A special portal system on the stalk of the pituitary gland, consisting of a fine network of blood vessels, regulates both the suppression and the release of hormones and other messenger substances. Here, eight essential, i.e. truly vital, and some semi-essential amino acids ingeniously share their tasks. As hormone-releasing agonists, most are directly involved in the release of certain growth factors. Others, however, block the release of these messenger substances, which is why they are also called somatostatins or statins of the hypothalamus.
L-leucine is found in foods such as fish, meat, legumes and dairy products. It prevents muscle breakdown after physical exertion and helps to provide the body with more energy.
L-ornithine is found in foods such as dairy products, meat, fish and eggs. It can promote energy efficiency during sporting activities and help to keep the hormone balance within the normal range. L-ornithine interacts with arginine, from which it can be formed.
L-isoleucine: Foods such as meat, fish, vegetables and legumes are rich in this essential amino acid. This natural substance can help maintain normal blood sugar levels.
L-valine is found in legumes, grains, meat, fish and nuts. It has a general stimulating effect and is needed for muscle metabolism, repair and growth of muscle tissue.
L-tyrosine is found primarily in foods such as peanuts, peas, eggs and soy products. It can support concentration and mood, as it is the precursor for various neurotransmitters and hormones.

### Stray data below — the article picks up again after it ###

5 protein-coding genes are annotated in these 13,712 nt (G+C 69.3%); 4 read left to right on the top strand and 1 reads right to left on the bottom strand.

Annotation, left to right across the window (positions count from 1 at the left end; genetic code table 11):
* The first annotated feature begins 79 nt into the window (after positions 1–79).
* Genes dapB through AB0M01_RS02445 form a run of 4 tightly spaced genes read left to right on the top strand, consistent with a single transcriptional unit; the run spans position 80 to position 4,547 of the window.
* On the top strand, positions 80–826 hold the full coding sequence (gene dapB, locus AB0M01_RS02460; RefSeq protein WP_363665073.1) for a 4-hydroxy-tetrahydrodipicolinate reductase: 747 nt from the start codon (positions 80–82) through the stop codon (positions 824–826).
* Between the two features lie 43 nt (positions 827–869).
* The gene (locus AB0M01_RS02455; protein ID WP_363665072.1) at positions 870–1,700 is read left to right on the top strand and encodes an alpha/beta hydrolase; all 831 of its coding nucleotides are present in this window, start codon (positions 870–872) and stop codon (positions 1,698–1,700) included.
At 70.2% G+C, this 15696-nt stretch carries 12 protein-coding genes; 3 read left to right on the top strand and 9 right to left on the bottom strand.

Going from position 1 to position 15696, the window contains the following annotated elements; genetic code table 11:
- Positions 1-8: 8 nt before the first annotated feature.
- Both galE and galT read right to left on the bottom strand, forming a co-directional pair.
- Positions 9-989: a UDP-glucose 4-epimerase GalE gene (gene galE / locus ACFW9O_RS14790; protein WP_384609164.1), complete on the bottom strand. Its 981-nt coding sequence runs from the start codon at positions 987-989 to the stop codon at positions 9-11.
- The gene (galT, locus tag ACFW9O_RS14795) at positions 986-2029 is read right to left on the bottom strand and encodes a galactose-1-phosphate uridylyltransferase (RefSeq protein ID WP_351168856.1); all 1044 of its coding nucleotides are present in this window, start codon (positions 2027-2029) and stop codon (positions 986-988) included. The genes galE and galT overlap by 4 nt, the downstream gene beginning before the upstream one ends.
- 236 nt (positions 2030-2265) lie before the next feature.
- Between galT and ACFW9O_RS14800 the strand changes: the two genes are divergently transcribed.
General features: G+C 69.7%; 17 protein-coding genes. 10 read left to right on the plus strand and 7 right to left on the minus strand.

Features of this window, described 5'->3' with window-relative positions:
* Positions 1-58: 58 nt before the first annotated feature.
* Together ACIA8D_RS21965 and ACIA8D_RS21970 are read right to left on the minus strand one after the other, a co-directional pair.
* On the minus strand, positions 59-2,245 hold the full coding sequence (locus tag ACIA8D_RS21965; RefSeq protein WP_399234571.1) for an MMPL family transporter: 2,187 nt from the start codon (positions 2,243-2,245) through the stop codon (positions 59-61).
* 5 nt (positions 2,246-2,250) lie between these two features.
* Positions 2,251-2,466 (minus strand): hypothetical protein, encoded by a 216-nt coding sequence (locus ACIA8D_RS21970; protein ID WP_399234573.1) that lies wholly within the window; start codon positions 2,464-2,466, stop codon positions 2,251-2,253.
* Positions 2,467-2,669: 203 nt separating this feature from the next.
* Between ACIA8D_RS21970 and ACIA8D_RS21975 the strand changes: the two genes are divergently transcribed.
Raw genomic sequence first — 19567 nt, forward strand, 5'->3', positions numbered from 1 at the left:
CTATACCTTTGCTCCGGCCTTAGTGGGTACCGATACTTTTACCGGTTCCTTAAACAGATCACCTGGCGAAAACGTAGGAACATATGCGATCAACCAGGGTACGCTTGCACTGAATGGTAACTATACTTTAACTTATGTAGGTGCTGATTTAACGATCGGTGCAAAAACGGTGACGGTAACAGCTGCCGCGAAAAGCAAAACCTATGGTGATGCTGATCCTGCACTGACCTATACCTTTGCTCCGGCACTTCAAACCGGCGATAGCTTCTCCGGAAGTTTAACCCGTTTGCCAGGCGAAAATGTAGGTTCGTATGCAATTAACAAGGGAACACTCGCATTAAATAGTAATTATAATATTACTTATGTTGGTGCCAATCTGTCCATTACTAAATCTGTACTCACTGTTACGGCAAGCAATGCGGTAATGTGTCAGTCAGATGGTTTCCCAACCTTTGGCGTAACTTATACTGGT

L-tryptophan, the important precursor for the happiness hormone serotonin, can aid digestion. Foods such as nuts, meat, cheese and cocoa powder are rich in this nutrient.
L-arginine is found in foods such as meat, nuts and legumes. Pumpkin seeds are particularly rich in this natural substance . It is important for the formation of nitric oxide in the body. The latter can help maintain normal blood flow to muscle tissue while allowing the kidneys to function normally.
Foods rich in L-lysine include eggs, dairy products, fish and muscle meat. The main role of this essential amino acid is to ensure that the body can produce enough carnitine to promote fat burning and the maintenance of normal LDL cholesterol levels. At the same time, it supports the normal function of connective tissue.
L-methionine is another essential amino acid that can, among other things, support the normal pH value of body fluids. It is found in foods such as fish, meat, vegetables, wholemeal bread and rice.
Similar to tryptophan, L-phenylalanine is a precursor to neurotransmitters such as dopamine, adrenaline and noradrenaline. Foods such as beef, lentils, cashews and oatmeal are particularly rich in this nutrient. L-phenylalanine can contribute to a general mood lift.
L-threonine is a little known but essential amino acid . It is found in foods such as beef and chicken, walnuts, wholemeal flour and peas. It is needed for the synthesis of the amino acids glycine and serine, which are essential for the production of collagen, elastin and muscle tissue. Thus, threonine helps to keep the body’s connective tissues and muscles strong and elastic.
L-histidine: Is found in foods such as tuna and salmon, fillet meat and cheese, but also in soybeans, peanuts and wheat germ. L-histidine has cell-protective properties and can contribute to the excretion of heavy metals. It can also support a well-functioning immune system.
The black pepper extract piperine can positively influence the bioavailability of various micronutrients.